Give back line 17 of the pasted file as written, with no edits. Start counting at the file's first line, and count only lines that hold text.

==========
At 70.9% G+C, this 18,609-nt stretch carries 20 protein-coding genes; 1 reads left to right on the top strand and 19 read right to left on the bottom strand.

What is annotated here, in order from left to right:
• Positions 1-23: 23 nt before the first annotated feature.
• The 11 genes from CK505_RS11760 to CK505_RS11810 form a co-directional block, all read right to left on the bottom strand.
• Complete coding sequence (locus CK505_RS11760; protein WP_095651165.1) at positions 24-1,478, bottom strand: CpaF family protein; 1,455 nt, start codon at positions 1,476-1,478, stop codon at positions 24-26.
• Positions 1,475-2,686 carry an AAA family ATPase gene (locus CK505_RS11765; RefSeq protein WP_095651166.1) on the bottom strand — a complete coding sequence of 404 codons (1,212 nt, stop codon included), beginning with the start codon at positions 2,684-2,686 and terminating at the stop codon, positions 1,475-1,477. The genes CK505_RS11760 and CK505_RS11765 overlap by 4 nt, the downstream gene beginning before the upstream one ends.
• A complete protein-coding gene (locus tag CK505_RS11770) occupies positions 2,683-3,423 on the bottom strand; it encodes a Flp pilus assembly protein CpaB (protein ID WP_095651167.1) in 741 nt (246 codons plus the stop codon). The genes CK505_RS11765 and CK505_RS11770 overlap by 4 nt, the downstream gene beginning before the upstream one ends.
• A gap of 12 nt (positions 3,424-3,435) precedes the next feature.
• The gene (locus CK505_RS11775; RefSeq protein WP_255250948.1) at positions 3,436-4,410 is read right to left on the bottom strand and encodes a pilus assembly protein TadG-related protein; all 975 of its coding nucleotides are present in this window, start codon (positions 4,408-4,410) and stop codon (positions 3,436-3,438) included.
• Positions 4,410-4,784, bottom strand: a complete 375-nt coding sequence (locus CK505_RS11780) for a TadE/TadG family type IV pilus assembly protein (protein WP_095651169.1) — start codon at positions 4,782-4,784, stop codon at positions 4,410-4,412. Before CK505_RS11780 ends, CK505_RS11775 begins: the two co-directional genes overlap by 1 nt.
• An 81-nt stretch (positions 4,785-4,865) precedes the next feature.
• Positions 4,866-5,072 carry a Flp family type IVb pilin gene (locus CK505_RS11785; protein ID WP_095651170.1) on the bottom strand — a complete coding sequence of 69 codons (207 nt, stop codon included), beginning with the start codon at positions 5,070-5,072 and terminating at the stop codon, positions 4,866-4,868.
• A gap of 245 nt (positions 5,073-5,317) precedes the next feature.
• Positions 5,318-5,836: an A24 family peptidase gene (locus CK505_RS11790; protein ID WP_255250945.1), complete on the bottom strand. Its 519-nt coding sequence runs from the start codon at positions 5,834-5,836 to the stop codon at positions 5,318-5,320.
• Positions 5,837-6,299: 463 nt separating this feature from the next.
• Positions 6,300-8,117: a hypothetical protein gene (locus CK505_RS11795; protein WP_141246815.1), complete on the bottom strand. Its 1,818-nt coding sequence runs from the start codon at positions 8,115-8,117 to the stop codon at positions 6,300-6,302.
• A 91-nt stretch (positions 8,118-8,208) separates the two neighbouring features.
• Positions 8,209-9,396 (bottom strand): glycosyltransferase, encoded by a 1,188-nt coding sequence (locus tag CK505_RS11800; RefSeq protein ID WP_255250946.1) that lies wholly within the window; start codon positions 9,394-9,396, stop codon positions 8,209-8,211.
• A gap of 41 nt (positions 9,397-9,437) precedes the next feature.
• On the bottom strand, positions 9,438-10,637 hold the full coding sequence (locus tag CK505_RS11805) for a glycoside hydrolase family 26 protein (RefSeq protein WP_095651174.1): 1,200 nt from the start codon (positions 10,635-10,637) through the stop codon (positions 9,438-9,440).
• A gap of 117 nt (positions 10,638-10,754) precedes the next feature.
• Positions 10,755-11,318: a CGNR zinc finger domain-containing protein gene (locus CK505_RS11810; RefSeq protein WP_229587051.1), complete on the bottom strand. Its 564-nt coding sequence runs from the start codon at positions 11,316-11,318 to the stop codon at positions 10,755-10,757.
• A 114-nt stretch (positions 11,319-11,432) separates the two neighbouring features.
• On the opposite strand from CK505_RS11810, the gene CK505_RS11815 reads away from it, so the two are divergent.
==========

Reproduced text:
• A 91-nt stretch (positions 8,118-8,208) separates the two neighbouring features.